I tend to meet a lot of people in the car business.
I don’t usually have the pleasure of meeting the movers and shakers of the industry, though. Company presidents, top engineers and star designers typically reside in different social circles than I. But I do meet and become friends with the people who work on the front lines of the industry: writers and salesmen.
While neither profession has the panache to pen for Pininfarina, the people who sell cars are often the ones who can best summarize the state of the industry. Their paychecks depend on it.
I’ve found that salespeople come in two categories:
- Car enthusiasts who sell cars because they love them
- Salespeople who took the job because they are great at selling and want to earn big bucks
I prefer to work with the enthusiasts, but unfortunately, I’ve found (through experience) that many fall into category number two. A friend of mine, who I will call Larry, is a proud member of that club.
A recent night out with Larry, a few other friends and a Corona or two turned into an eye-opening firsthand peek into the world of car sales.
Larry works at a large dealership that sells new domestic vehicles in addition to a hefty used-car inventory. Larry loves selling. He’s the kind of guy who can talk a waitress into giving him free appetizers in 5 seconds flat.
To put it frankly, Larry doesn’t care much for the cars he sells; he sees them as dollar signs and little else. The cars are just his product, items to sell for commission. The more money he can get for the car, the more money he gets in his pocket.
That’s really no surprise, but to hear those words straight from his mouth was a little off-putting.
Over the course of the evening, Larry never admitted to lying directly to a customer, which was good news. But he gave plenty of examples of occasions when he let buyers believe things that weren’t true. (Note: Just because the badge says Jeep doesn’t mean the vehicle is 4WD.)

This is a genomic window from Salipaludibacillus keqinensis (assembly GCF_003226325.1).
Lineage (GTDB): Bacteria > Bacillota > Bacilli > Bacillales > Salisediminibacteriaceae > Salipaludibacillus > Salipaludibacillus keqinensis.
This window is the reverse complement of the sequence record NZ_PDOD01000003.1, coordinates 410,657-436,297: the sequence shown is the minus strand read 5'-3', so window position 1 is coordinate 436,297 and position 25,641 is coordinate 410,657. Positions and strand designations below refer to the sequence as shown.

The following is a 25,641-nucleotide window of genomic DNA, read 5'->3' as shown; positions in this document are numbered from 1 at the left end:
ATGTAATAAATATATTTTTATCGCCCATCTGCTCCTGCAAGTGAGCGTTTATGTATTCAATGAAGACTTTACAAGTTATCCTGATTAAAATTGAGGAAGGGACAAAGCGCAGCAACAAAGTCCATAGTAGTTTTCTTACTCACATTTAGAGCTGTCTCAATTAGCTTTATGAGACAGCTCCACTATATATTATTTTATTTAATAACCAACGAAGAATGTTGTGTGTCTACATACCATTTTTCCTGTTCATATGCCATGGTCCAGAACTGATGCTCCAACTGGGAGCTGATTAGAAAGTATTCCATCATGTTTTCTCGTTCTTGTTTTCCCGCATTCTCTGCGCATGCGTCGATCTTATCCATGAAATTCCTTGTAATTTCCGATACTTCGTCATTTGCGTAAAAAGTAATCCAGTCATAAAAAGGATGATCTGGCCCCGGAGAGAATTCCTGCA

Larry also freely admitted, bragged even, about getting people into more car than they could afford by rolling over underwater loans, extending terms, offering higher interest rates, pushing higher-level trims and adding unneeded extras. His favorite “ups,” as he calls them, are the people who wind up on the lot without the intent to buy. Those are the people he can sell on impulse, because they aren’t prepared with specific information about (or values of) the models they look at.
His least favorite customers are the ones who come to the lot with a specific purpose: to buy a specific model at a specific price.
I showed him DealFinder (smartphones are amazing), and he just shook his head and said, “I wish people didn’t know the fair price of a car.”
Sorry, Larry, I love ya, man, but consumers educated by DealFinder are the new norm, and your breed of car salesman has become endangered.
Car shoppers now have a huge number of resources to research cars, features and pricing before a purchase, precisely so they can arrive at dealerships as Larry’s least favorite kind of customer: to buy a specific model at a specific price. Many salespeople and dealerships already know this and conduct business very differently than Larry does, and I suspect they have no trouble dealing with Larry’s least favorite customers.
I’m confident category 1 car salespeople, those that love cars and want their customers to as well, have a much brighter future ahead of them than those in category 2.
There is no excuse for visiting a dealer unprepared. Have you tried DealFinder yet?
[From the editor: Based on the dealer reviews that have been submitted to CarGurus’ DealFinder, car shoppers who’ve taken the time to research the availability and pricing of used cars for sale in their area before purchasing have generally ended up enjoying their shopping experience and happy with their purchase. More than 60% of the shoppers who’ve submitted dealer reviews so far have left 4- or 5-star ratings, many of which include personal thanks to salesfolks they met along the way.]